State v. Ober

Citation24 Conn.App. 347,588 A.2d 1080
Decision Date02 April 1991
Docket NumberNo. 8884,8884
CourtAppellate Court of Connecticut
PartiesSTATE of Connecticut v. Daryl OBER.

Kent Drager, Asst. Public Defender, with whom, on the brief, was G. Douglas Nash, Public Defender, for appellant (defendant).

Carolyn K. Longstreth, Asst. State's Atty., with whom, on the brief, was John Redway, State's Atty., for appellee (State).



The defendant appeals from the judgment of conviction, rendered after a jury trial, of possession of a narcotic substance with intent to sell by a person who is not drug-dependent in violation of General Statutes § 21a-278(b). He challenges (1) the sufficiency of the evidence for his conviction, (2) the admission of evidence allegedly obtained in violation of his right against unreasonable searches and seizures, (3) the reading of the information to the jury at the start of trial, (4) the admission of an alleged hearsay statement, (5) the trial court's instructions on reasonable doubt, and (6) the trial court's decision allowing the state's attorney to retain a copy of the presentence investigation report.

The jury could have reasonably found the following facts. On June 18, 1989, Officer William Clayton of the Middletown police department was patrolling the north end of Middletown, an area known for drug trafficking, in a marked police cruiser. At approximately 10 p.m., he received a radio message dispatching him to the area of 39 Liberty Street to check on a suspicious vehicle. Officer Kevin Singleton was also sent to Liberty Street as a back-up officer.

When Clayton turned onto Liberty Street, the only car he saw was a red Chevrolet Beretta. Two people were seated inside the car and a third was standing on the sidewalk near the passenger window, apparently leaning into the car. As Clayton pulled behind the Chevrolet, Singleton arrived and parked his cruiser in front of the car, boxing it in.

When the officers approached the car, the person who had been standing at the passenger door began to walk away rapidly. Clayton and Singleton called to him to return. When he did, Clayton recognized him as T, a fifteen year old whom Clayton had seen many times in suspicious circumstances. Singleton then interviewed T.

Clayton approached the driver, who was still in the car, and asked him for identification. He learned that the driver was Theodore Bennett of East Haddam. Clayton asked Bennett what he was doing on Liberty Street, and Bennett responded that he was going to the Cromwell Burger King. Dissatisfied with this answer, Clayton asked Bennett how to get to his stated destination, but Bennett did not know.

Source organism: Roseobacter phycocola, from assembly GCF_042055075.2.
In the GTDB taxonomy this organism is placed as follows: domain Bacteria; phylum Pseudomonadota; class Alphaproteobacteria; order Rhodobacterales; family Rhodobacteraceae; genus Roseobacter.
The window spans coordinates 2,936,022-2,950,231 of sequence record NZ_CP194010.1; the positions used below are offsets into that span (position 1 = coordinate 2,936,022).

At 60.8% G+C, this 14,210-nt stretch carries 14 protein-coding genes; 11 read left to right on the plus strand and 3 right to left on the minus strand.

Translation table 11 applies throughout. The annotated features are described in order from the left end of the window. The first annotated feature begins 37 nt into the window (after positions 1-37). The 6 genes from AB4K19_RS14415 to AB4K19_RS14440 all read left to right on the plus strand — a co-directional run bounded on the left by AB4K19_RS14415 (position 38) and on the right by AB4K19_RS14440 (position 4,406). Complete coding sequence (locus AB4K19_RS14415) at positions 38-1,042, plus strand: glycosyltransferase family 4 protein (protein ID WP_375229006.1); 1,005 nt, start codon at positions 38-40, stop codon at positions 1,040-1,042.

Clayton then went to the passenger side of the car where the defendant was seated. Because the defendant appeared reluctant to answer Clayton's questions, Clayton asked him to get out of the car. As the defendant got out of the car, Clayton saw several $100 bills tucked loosely into the map pocket on the inside of the passenger door. He closed the door, escorted the defendant to the rear of the car and asked him for identification. When the defendant opened his wallet, Clayton saw a pistol permit. He asked the defendant if he was carrying a weapon, and the defendant answered that he was not. Clayton next asked the defendant if there were any guns in the car, and the defendant asserted that there were not.

The officers then searched the car for weapons. Singleton entered the car from the passenger side. As he bent to look under the passenger seat, he saw a plastic bag protruding from between the passenger seat and the front console. Singleton pulled the bag out and saw that it contained a white powdery substance that he believed to be narcotics. Singleton seized the bag and Clayton placed the defendant, Bennett and T under arrest.

Singleton continued to search the car and found a brown paper bag on the floor behind the passenger seat. In it he found a wooden pipe with a dirty filter, a tube partially filled with a yellowish liquid, a large plastic cup, a smaller container with a cover and a second plastic bag that held a white, powdery and rocky substance.

The defendant was then searched incident to his arrest. A $100 bill was found in his pants pocket and seized. The five $100 bills in the map pocket of the passenger door were also seized. The defendant, Bennett and T each denied ownership or knowledge of the $500.

At the Middletown police station, Officer David Christiana inventoried the contents of the defendant's wallet. Inside the wallet he found several pieces of paper. On some slips were names with telephone numbers and on another were many of the same names with other figures. Christiana testified that these papers appeared to be records of drug transactions, listing quantities of drugs delivered and amounts of money owed. Christiana also described the practice of drug dealers of diluting cocaine with other substances and testified that several of the items found in the paper bag could have been used in that respect.